Local Government Secretary Eric Pickles has praised Black Country councils as “the future of local government” after they began talks about sharing key staff and managers.

Mr Pickles said they could avoid cutting services, despite a dramatic cut in Government funding, by cutting back office costs.

He wants authorities to share senior staff such as chief executives, and to merge departments such as finance and personnel, so that there is more money available for front-line services. And he was told by Stourbridge MP Margot James that Black Country authorities were already drawing up plans to do just that.

She praised Dudley Council, on engaging in discussions with Wolverhampton, Walsall and Sandwell councils about rationalising services and reducing back-office costs without affecting front-line service.

Mr Pickles told her: “I have to say that that is the future of local government. We expect local authorities to merge services and to protect the front line.

“Prudent councils are doing that. Councils that are more content to use the poor and the vulnerable as a battering ram against the Government will seek to protect the centre and not seek to protect front-line services, whereas good councils will protect the front line.”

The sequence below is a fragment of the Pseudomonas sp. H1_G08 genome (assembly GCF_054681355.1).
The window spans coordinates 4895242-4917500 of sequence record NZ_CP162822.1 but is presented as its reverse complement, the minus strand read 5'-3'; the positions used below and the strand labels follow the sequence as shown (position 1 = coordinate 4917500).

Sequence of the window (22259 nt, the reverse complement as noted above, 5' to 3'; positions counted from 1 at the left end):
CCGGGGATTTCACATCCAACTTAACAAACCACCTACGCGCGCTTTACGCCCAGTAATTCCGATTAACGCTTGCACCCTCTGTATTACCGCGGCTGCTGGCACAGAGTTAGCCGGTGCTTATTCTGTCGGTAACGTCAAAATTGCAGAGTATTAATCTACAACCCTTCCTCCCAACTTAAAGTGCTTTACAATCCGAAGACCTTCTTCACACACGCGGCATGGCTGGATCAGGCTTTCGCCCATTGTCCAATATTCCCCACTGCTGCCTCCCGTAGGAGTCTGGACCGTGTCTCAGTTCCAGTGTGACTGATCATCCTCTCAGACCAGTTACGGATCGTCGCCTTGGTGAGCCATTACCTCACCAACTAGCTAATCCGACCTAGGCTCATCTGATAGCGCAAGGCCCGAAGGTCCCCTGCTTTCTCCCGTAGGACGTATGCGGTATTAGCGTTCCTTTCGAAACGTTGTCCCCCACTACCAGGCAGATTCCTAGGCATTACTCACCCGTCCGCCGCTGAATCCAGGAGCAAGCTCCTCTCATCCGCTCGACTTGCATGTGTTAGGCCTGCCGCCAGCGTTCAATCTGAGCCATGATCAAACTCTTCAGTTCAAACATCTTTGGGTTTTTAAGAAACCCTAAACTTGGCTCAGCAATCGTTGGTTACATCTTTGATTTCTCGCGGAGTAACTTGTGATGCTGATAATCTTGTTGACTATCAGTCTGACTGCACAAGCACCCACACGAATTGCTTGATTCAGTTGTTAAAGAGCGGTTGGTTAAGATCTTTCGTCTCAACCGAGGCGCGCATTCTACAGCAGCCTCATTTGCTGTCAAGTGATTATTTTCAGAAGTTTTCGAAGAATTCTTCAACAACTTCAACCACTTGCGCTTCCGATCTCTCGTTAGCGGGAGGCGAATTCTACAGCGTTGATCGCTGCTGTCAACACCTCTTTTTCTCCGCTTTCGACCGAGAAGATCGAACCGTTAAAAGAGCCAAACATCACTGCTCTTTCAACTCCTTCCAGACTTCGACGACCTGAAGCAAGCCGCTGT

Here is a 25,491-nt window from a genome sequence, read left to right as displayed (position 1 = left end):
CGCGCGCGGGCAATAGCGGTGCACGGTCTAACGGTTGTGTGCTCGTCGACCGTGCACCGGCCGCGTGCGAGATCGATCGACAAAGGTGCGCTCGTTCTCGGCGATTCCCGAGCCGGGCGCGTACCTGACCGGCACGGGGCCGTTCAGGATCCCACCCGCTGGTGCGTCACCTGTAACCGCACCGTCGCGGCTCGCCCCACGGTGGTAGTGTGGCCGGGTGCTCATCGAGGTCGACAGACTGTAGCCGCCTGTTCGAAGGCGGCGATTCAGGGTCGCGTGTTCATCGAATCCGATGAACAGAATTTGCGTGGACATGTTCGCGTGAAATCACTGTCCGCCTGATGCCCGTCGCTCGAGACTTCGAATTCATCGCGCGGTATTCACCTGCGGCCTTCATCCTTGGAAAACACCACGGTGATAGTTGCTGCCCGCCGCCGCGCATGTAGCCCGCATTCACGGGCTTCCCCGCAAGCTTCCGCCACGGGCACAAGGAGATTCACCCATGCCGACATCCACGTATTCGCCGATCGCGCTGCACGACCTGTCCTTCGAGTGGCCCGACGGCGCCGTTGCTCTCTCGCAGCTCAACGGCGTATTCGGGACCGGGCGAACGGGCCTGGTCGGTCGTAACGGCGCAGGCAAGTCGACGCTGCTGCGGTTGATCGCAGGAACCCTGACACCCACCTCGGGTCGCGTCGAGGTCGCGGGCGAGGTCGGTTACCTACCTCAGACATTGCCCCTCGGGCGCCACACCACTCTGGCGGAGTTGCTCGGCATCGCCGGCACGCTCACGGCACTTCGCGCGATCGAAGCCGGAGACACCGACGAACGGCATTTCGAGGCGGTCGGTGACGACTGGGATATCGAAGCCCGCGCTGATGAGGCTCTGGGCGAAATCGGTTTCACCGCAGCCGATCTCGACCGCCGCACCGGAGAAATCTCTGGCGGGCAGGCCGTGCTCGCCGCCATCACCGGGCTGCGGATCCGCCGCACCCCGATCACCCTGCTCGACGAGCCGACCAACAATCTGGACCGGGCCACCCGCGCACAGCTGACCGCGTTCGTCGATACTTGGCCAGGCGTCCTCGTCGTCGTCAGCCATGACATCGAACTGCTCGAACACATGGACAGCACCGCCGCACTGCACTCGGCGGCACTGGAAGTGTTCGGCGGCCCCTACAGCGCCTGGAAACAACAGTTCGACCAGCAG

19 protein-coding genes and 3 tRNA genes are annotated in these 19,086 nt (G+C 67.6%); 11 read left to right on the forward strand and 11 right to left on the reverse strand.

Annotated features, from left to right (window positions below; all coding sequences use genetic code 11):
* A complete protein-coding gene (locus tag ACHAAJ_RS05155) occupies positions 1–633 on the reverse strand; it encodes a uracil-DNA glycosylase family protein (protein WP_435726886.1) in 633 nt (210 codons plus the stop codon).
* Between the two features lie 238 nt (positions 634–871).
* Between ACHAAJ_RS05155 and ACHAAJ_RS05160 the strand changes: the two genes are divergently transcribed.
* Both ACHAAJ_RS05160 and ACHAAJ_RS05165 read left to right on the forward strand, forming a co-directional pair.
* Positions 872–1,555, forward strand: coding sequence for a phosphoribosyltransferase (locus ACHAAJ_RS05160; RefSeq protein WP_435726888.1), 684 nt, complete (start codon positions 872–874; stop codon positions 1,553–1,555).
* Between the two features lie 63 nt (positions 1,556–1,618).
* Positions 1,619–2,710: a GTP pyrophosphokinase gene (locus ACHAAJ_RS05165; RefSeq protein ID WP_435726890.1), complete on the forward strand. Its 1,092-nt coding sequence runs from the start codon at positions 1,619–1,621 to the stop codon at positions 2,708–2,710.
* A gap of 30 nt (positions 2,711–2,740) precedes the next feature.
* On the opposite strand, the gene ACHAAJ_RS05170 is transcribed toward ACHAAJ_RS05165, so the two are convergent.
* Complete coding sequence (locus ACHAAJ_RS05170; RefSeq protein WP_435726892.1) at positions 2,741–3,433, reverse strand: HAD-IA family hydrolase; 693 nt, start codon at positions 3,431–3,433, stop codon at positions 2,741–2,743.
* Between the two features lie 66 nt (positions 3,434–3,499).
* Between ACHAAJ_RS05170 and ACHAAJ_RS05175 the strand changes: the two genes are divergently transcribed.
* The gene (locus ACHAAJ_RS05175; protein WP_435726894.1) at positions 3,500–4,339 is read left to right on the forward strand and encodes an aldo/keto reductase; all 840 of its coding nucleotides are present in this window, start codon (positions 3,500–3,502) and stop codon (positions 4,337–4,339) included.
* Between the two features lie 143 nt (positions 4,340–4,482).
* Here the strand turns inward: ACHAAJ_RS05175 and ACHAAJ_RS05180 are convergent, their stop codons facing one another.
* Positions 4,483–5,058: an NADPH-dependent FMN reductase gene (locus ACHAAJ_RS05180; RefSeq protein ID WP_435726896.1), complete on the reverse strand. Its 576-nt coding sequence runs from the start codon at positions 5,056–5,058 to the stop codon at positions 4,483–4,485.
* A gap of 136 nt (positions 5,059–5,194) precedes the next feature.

The Black Country councils are currently in talks about sharing functions such as trading standards staff and IT.

Coun Mike Bird, leader of Walsall Council, said: “This is indeed an historic moment, an example of councillors of all political persuasions working together for the common good of the Black Country.”

Mr Pickles also warned that other councils had no excuse for cutting back when they could follow the Black Country’s example instead.

Labour MP David Wright (Telford) told him council funding for services such as citizens advice bureau was “going to get a hammering” as a result of cuts.

But Mr Pickles said: “They have to restructure, they have to change and they have to share services. If they do not do that, they will rue the day when they cut back on Citizens Advice and similar voluntary organisations.”

However, fellow Labour MP Jack Dromey (Lab Erdington) (Lab) said local councils were predicting up to 140,000 job cuts.

He asked: “Do Ministers know, or is the truth that they simply do not care about the public servants they will lay off or the public services that they will lay to waste?”